What a condominium corporation’s obligations to individual owners with respect to repairs? If an owner is unsatisfied with the response to repeated complaints, are they entitled to damages? When might a condo corporation’s failure to address an issue to an owner’s satisfaction be considered oppressive?
A recent decision of the Ontario Superior Court of Justice dealt with these questions, following a five-year battle between a condominium owner and the corporation.
A Five-Year Complaint History
The complainant had purchased a unit on the top floor of a 15-storey condominium building. Four years after moving in, she began to notice an excessively loud noise emanating from what sounded like an industrial fan or a motor on the roof of the building that disturbed her significantly. She made a verbal complaint to the condominium corporation in 2014 about the noise and when nothing was done, she made a further complaint in writing.
In 2019, five years after the owner’s initial complaint, the condominium corporation replaced two exhaust fans that were located above the owner’s unit. While the noise was still present, the owner said that this helped to reduce it significantly. The complainant brought an action against the condo corporation for failure to meet its statutory obligations with respect to repairs and maintenance, as well as oppression.
What Exactly Are a Condominium Corporation’s Obligations?
Under ss. 89 and 90 of the Ontario Condominium Act, a corporation does have a statutory obligation to repair and maintain the common elements of a condominium:
89 (1) Subject to sections 91 and 123, the corporation shall repair the units and common elements after damage.
90 (1) Subject to section 91, the corporation shall maintain the common elements and each owner shall maintain the owner’s unit.
However, the court, in this case, was careful to point out that the standard of a corporation’s obligation is one of reasonableness. In this case, there was no evidence that the complained-about noise had occurred as a result of a failure to properly repair or maintain the fans that were eventually replaced. Further, there was evidence that the corporation had ensured that the fans were inspected and maintained on a regular basis, going back to before the complaints began.
To address the noise complaints, the corporation brought in a third party company to inspect the fans, and no underlying cause of the noise was found. The same company inspected the fans again six months later, and then six months after that. On the last visit, the company installed new blower assemblies on the fans above the complainant’s unit in an attempt to make them quieter.
In 2018, the complainant hired an acoustic engineer to inspect the fans. His report showed that the fans were old, contained some rust and did not appear to have any acoustic or vibration insulation. However, he did not test the fans beyond inspecting them visually.
Three months later, the corporation retained mechanical engineers to inspect the fans. The engineers recommended some servicing to address a slight bearing noise on one fan and said the other was actually quieter than industry standards. The corporation carried out the recommended service but the complainant said that the sound persisted.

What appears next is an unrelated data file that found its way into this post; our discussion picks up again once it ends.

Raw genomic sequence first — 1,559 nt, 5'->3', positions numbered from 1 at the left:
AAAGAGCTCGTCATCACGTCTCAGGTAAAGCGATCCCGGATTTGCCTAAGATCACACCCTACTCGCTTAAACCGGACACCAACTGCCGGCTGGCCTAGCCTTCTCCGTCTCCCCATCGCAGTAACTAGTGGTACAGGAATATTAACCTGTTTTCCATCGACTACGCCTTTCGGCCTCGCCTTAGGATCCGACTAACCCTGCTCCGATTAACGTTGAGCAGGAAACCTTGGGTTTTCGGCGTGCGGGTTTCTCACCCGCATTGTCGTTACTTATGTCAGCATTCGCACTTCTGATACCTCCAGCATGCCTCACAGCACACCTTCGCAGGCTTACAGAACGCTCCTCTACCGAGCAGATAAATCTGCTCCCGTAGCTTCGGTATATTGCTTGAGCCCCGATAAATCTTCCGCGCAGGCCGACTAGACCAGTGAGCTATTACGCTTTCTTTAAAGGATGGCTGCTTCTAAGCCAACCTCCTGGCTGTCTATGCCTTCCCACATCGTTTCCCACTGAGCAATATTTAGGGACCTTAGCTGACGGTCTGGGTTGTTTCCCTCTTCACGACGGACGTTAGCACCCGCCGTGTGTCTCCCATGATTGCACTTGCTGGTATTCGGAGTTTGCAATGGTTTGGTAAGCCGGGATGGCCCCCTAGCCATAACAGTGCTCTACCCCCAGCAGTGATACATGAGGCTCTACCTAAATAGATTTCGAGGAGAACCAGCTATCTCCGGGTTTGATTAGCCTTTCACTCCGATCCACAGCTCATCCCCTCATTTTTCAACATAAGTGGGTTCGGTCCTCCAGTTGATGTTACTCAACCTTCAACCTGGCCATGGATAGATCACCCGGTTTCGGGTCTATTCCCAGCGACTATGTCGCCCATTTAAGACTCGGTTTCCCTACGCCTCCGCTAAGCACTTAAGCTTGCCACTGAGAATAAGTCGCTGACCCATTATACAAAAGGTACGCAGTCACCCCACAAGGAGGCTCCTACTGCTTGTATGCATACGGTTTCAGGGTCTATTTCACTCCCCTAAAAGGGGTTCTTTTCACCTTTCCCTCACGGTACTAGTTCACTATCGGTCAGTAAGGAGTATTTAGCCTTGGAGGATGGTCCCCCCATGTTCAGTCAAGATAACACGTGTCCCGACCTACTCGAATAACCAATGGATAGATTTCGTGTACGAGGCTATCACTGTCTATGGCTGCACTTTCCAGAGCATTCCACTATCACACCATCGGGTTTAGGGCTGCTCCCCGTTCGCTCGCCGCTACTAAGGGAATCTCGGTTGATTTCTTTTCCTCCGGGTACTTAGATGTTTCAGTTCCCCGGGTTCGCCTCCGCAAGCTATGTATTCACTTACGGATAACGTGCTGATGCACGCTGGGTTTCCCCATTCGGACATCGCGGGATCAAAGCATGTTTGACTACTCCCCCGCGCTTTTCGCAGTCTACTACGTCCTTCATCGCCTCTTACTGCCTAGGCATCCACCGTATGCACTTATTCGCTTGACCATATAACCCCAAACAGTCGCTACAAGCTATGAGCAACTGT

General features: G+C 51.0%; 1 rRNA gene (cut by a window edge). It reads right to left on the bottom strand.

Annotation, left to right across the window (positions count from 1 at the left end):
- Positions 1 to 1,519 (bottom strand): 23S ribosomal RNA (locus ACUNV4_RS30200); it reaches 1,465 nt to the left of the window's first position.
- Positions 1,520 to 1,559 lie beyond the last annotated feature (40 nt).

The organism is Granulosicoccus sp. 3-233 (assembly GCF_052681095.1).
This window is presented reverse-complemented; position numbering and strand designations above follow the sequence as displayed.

Given the fact that the fans were regularly inspected and maintained, and that the corporation had the fans inspected by engineers specifically to address the complaints, it could not be said that the corporation had violated a reasonable standard of repair and maintenance. Further, the complainant alleged that the noise had been due to a failure to maintain the fans, but also said the noise persisted even after the service recommended by mechanical engineers had taken place.
Was the Corporation’s Conduct Oppressive?
The complainant alleged that the corporation had ignored her complaints and failed to address a serious issue that was highly disruptive for five years. However, the court found that this ignored several steps the corporation took during that time frame to identify and address the noise she complained of. When the corporation eventually did order new fans, the complainant, through her lawyer, objected to the manufacturer’s installation instructions, based on the opinion of a consultant she had retained to review them. The installation was delayed for nearly nine months due to this objection, and eventually, the complainant allowed the corporation to proceed with the original instructions.
While the corporation’s response had some faults, including failing to respond in writing initially, and then providing a memo from the superintendent that was dismissive and sarcastic in tone, overall the response was reasonable in the given circumstances. On the issue of oppression, the court ultimately concluded that:
A unit owner seeking an oppression remedy under the Condominium Act must show both that there was a breach of their reasonable expectations and that those reasonable expectations were breached by conduct legitimately characterized as oppressive. I find that [the complainant] had a reasonable expectation that [the corporation] would comply with its statutory obligations to repair and maintain its common elements. I also find that [the corporation] acted reasonably and in compliance with these obligations.
While condominium owners certainly have a right to expect action from their condominium corporation when it comes to the repair and maintenance of the common elements, the standard of reasonableness must be kept in mind. Prior to initiating a potentially costly and time-consuming action in court, a complainant should carefully consider whether they will be able to establish that the corporation failed to meet the reasonableness standard under the given circumstances.
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